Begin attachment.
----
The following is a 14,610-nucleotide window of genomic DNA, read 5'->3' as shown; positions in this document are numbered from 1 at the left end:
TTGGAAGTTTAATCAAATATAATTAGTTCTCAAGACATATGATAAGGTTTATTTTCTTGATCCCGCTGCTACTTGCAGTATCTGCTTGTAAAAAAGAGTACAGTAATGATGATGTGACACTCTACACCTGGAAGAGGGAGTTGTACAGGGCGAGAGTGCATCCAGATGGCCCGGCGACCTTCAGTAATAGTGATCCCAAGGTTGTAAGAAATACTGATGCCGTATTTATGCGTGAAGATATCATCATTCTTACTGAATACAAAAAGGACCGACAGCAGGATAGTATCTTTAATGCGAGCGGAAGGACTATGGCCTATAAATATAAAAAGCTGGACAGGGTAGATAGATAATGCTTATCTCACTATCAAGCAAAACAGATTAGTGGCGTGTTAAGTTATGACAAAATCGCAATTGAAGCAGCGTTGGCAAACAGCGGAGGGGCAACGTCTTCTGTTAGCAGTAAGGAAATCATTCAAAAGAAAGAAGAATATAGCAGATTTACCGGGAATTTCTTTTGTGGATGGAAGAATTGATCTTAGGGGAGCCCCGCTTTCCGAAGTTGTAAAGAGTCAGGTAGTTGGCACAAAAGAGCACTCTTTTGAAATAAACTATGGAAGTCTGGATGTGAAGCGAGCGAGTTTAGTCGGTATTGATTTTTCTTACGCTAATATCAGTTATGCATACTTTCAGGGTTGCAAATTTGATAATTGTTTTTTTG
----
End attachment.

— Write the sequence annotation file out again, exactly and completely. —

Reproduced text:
The following is a 14,610-nucleotide window of genomic DNA, read 5'->3' as shown; positions in this document are numbered from 1 at the left end:
TTGGAAGTTTAATCAAATATAATTAGTTCTCAAGACATATGATAAGGTTTATTTTCTTGATCCCGCTGCTACTTGCAGTATCTGCTTGTAAAAAAGAGTACAGTAATGATGATGTGACACTCTACACCTGGAAGAGGGAGTTGTACAGGGCGAGAGTGCATCCAGATGGCCCGGCGACCTTCAGTAATAGTGATCCCAAGGTTGTAAGAAATACTGATGCCGTATTTATGCGTGAAGATATCATCATTCTTACTGAATACAAAAAGGACCGACAGCAGGATAGTATCTTTAATGCGAGCGGAAGGACTATGGCCTATAAATATAAAAAGCTGGACAGGGTAGATAGATAATGCTTATCTCACTATCAAGCAAAACAGATTAGTGGCGTGTTAAGTTATGACAAAATCGCAATTGAAGCAGCGTTGGCAAACAGCGGAGGGGCAACGTCTTCTGTTAGCAGTAAGGAAATCATTCAAAAGAAAGAAGAATATAGCAGATTTACCGGGAATTTCTTTTGTGGATGGAAGAATTGATCTTAGGGGAGCCCCGCTTTCCGAAGTTGTAAAGAGTCAGGTAGTTGGCACAAAAGAGCACTCTTTTGAAATAAACTATGGAAGTCTGGATGTGAAGCGAGCGAGTTTAGTCGGTATTGATTTTTCTTACGCTAATATCAGTTATGCATACTTTCAGGGTTGCAAATTTGATAATTGTTTTTTTG